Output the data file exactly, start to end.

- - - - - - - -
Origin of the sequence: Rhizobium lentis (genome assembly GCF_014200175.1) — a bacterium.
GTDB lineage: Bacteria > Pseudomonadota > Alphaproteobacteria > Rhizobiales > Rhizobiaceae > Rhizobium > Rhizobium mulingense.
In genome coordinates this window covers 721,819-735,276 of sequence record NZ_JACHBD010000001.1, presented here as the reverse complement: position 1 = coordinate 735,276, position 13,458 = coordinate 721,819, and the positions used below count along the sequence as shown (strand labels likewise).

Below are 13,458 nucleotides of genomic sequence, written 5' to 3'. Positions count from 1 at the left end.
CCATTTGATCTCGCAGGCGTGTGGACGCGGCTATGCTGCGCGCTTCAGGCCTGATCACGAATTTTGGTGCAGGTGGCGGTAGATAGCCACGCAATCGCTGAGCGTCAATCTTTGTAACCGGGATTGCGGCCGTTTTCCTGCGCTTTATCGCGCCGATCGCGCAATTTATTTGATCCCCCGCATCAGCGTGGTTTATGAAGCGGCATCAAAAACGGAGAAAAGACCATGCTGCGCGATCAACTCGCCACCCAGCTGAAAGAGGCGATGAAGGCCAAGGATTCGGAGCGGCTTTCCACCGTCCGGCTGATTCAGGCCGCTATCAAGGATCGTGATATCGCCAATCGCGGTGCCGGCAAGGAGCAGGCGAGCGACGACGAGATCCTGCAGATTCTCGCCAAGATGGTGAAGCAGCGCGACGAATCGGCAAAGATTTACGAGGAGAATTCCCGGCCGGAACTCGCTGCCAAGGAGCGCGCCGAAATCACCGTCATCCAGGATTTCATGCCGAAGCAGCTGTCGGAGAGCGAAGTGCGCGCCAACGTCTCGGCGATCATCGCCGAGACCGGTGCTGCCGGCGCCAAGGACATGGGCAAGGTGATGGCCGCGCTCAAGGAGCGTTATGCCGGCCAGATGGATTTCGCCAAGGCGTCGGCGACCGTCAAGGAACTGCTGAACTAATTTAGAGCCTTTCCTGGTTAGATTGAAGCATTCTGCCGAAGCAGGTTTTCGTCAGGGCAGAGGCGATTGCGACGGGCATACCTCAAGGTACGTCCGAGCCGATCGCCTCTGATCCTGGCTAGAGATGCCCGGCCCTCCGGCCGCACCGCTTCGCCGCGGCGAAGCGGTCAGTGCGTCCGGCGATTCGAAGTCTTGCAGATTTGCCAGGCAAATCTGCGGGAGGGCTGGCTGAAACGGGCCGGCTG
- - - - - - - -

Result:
Origin of the sequence: Rhizobium lentis (genome assembly GCF_014200175.1) — a bacterium.
GTDB lineage: Bacteria > Pseudomonadota > Alphaproteobacteria > Rhizobiales > Rhizobiaceae > Rhizobium > Rhizobium mulingense.
In genome coordinates this window covers 721,819-735,276 of sequence record NZ_JACHBD010000001.1, presented here as the reverse complement: position 1 = coordinate 735,276, position 13,458 = coordinate 721,819, and the positions used below count along the sequence as shown (strand labels likewise).

Below are 13,458 nucleotides of genomic sequence, written 5' to 3'. Positions count from 1 at the left end.
CCATTTGATCTCGCAGGCGTGTGGACGCGGCTATGCTGCGCGCTTCAGGCCTGATCACGAATTTTGGTGCAGGTGGCGGTAGATAGCCACGCAATCGCTGAGCGTCAATCTTTGTAACCGGGATTGCGGCCGTTTTCCTGCGCTTTATCGCGCCGATCGCGCAATTTATTTGATCCCCCGCATCAGCGTGGTTTATGAAGCGGCATCAAAAACGGAGAAAAGACCATGCTGCGCGATCAACTCGCCACCCAGCTGAAAGAGGCGATGAAGGCCAAGGATTCGGAGCGGCTTTCCACCGTCCGGCTGATTCAGGCCGCTATCAAGGATCGTGATATCGCCAATCGCGGTGCCGGCAAGGAGCAGGCGAGCGACGACGAGATCCTGCAGATTCTCGCCAAGATGGTGAAGCAGCGCGACGAATCGGCAAAGATTTACGAGGAGAATTCCCGGCCGGAACTCGCTGCCAAGGAGCGCGCCGAAATCACCGTCATCCAGGATTTCATGCCGAAGCAGCTGTCGGAGAGCGAAGTGCGCGCCAACGTCTCGGCGATCATCGCCGAGACCGGTGCTGCCGGCGCCAAGGACATGGGCAAGGTGATGGCCGCGCTCAAGGAGCGTTATGCCGGCCAGATGGATTTCGCCAAGGCGTCGGCGACCGTCAAGGAACTGCTGAACTAATTTAGAGCCTTTCCTGGTTAGATTGAAGCATTCTGCCGAAGCAGGTTTTCGTCAGGGCAGAGGCGATTGCGACGGGCATACCTCAAGGTACGTCCGAGCCGATCGCCTCTGATCCTGGCTAGAGATGCCCGGCCCTCCGGCCGCACCGCTTCGCCGCGGCGAAGCGGTCAGTGCGTCCGGCGATTCGAAGTCTTGCAGATTTGCCAGGCAAATCTGCGGGAGGGCTGGCTGAAACGGGCCGGCTG